There was no doubt, however, about who the partisan fans standing nearby were about to cheer, even though some of them looked more like Tiger this day.
Jeff Tom and his seven-year-old son Quinn had little, red maple leafs painted on their faces and wore Cat in the Hat headwear that also resembled the Canadian flag. Still, Tiger is Tiger and Canadians are always thrilled with a visit from the worlds No. 1 player.
Jeff and Quinn would have been at North Americas oldest established club no matter what, but the buzz they had heard about a possible Weir-Woods showdown was delicious, especially when International captain Gary Player announced it was reality.
Its awesome to see this many people come out to Montreal. Its phenomenal, said Jeff. We came all the way from Vancouver to see it. My son is seven. Hes a golfer and hes so excited about seeing Tiger and Mike.
Its amazing that he got the opportunity to see them in Canada. We heard about that on Wednesday. We really wanted to see this match-up.
Jeff and Quinn are like most fans in a country that boasts one of the highest per capita golf participation rates in the world. Any chance to see the worlds top players is always appreciated, while a standout performance by Weir is icing on the cake.
We love Mike, but we love to see all the good golfers too. It inspires (Quinn) a lot to see what the tournament players are like, said Jeff, who started to show his partisan nature. Weve got a long way to come back. Weve got to rally everyone.
So off they went into a sea of people, many carrying Canadian flags, some wearing caddie uniforms so they resembled Weirs caddie, Brennan Little.
This was a moment that many Canadians had hoped for three years ago when the Canadian Open celebrated its 100th anniversary. It also marked 50 years since a Canadian had won the national open, so what better time for a home boy to snap that jinx?
Weir looked like he was the man to do it, but faltered in the end and allowed Vijay Singh to steal his thunder in 2004. It was an event that seemed to start a downward spiral in Weirs career that led to swing changes and switching coaches.
On Sunday, even though it was an exhibition with the Internationals all but out of the Presidents Cup already, Weir versus Woods was a dream match-up in the eyes of Canadians.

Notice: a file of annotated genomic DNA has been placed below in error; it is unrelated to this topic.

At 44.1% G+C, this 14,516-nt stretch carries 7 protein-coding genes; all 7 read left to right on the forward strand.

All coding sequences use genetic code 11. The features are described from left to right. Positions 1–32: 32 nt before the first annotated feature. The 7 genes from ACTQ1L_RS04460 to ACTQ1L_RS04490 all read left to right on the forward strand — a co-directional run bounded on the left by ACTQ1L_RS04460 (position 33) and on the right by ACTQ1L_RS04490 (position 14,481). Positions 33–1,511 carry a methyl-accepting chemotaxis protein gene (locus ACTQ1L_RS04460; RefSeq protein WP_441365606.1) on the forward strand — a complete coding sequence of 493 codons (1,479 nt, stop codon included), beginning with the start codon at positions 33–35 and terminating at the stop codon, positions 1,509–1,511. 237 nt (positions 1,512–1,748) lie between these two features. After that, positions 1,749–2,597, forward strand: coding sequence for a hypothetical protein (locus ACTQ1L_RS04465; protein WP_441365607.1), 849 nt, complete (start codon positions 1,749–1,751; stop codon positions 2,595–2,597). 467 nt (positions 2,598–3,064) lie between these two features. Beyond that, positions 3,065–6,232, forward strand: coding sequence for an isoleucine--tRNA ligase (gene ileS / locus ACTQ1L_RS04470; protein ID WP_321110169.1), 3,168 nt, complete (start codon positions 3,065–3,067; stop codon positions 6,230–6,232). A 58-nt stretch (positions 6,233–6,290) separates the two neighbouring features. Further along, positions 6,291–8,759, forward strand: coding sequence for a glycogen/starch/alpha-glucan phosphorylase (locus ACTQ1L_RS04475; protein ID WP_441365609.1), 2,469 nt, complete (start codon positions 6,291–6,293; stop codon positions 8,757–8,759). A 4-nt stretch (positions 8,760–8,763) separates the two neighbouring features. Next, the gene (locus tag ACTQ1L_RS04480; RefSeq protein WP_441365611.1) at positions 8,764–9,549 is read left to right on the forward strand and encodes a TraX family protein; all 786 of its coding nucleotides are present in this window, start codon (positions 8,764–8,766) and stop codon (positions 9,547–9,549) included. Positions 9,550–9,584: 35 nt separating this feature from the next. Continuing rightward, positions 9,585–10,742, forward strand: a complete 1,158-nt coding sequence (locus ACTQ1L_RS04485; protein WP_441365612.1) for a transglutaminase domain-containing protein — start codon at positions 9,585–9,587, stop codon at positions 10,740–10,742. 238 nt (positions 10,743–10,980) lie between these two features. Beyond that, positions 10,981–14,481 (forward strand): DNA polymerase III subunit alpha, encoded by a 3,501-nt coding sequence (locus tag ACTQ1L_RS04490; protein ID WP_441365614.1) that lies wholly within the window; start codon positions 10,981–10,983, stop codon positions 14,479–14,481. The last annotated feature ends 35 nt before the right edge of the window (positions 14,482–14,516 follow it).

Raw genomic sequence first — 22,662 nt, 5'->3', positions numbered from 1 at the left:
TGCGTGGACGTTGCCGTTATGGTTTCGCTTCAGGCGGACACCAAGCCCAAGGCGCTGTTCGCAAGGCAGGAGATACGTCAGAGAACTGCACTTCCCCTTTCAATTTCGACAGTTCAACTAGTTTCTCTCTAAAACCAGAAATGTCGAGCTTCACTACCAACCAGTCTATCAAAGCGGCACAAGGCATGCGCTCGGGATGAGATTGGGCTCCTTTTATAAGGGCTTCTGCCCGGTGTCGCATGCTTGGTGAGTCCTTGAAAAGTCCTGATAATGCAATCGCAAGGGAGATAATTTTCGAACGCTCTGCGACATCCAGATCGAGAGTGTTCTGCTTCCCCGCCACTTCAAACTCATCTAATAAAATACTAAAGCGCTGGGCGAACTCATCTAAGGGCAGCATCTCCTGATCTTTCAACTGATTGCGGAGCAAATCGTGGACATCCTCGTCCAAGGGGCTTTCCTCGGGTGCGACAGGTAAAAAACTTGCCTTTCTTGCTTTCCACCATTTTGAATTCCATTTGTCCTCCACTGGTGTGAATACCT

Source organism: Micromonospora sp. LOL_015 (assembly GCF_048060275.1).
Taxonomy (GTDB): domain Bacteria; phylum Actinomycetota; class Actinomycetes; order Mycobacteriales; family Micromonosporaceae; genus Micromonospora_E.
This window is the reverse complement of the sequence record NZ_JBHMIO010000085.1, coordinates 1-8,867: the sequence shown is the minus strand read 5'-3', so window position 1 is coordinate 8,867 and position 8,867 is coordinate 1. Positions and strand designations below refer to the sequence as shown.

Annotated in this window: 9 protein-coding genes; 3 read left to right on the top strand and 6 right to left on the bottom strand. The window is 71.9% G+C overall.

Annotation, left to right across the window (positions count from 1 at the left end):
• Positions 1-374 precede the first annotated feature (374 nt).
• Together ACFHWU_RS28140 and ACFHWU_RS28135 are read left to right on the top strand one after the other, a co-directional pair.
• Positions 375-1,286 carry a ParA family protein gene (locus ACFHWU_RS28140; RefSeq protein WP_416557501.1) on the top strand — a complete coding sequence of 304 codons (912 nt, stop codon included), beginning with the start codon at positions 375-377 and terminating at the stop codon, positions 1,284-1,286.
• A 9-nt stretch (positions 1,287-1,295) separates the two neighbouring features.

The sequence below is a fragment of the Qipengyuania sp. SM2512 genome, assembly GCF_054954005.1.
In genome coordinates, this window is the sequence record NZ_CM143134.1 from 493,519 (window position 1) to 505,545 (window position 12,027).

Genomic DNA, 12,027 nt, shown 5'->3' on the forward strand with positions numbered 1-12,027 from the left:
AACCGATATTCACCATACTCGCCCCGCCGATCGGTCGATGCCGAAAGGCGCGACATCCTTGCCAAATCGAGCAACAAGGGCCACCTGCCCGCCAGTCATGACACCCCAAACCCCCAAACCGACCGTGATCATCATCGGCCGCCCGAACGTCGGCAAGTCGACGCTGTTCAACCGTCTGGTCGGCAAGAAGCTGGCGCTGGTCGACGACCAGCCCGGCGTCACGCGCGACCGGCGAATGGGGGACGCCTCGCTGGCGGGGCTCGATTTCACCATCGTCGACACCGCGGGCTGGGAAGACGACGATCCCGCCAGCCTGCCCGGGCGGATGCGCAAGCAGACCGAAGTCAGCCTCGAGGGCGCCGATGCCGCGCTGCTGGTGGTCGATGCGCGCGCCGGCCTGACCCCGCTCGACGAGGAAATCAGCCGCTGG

It was a typical Canadian day in September, the changing leaves set against a clear blue sky. The sun was out, but there was a crispness to the air, perhaps setting a scene for a Canadian sporting moment such as Weirs win at the 2003 Masters. This time, Canadians would be on hand to witness it themselves.
All week, people had been comparing the Presidents Cup to hockey in order to get Canadian fans revved up. Weirs wife Bricia and other wives of International team players decided to go with it and donned Canadian hockey jerseys.
If I can remember, Liezl Els said ladies should get jerseys, so last night, they rallied and got a bunch of jerseys, said Weir, who took a three up lead by the turn as Woods looked surprisingly shaky with his driver and putter.
Atmosphere-wise, it was pretty loud. It was like a Ryder Cup, said Woods. Especially starting out, it was unbelievable how loud the roars were, pretty deafening actually.
I was three-down early, so they had a lot to cheer about. Weir was playing great and it was unreal how the atmosphere was electric out there. It got quiet on the back nine and then, it got real loud at the end. Overall, it was just a great day.
There was a reason for it getting louder on the back nine as Tiger started stalking Weir, which is never a good sign. The Canadians lead began to dwindle and by 14th hole, the score was all square before Woods went one-up on 15.
The cheers returned on 17 when Weir sunk a birdie put to square it again before Woods put it in the water on 18, oddly enough in front of a Canadian flag. The fellow born under that flag made like Tiger and took advantage of the situation with yet another birdie and a one-up victory.
He had gone where few men had gone before and caught Tiger on a Sunday. It may have been an exhibition, but there was added significance to his win, other than beating the worlds No. 1 player.
It suggested that the future for Weir may hold precious moments for Canadians, just like his past.
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Editor's Note: Ian Hutchinson is golf columnist for the Toronto Sun and senior writer for Pro Shop Magazine, a Canadian golf trade publication, and Canadian Golfer Magazine. He is also a frequent contributor to Golf Scene and Golf Canada Magazine, the official magazine of the Royal Canadian Golf Association.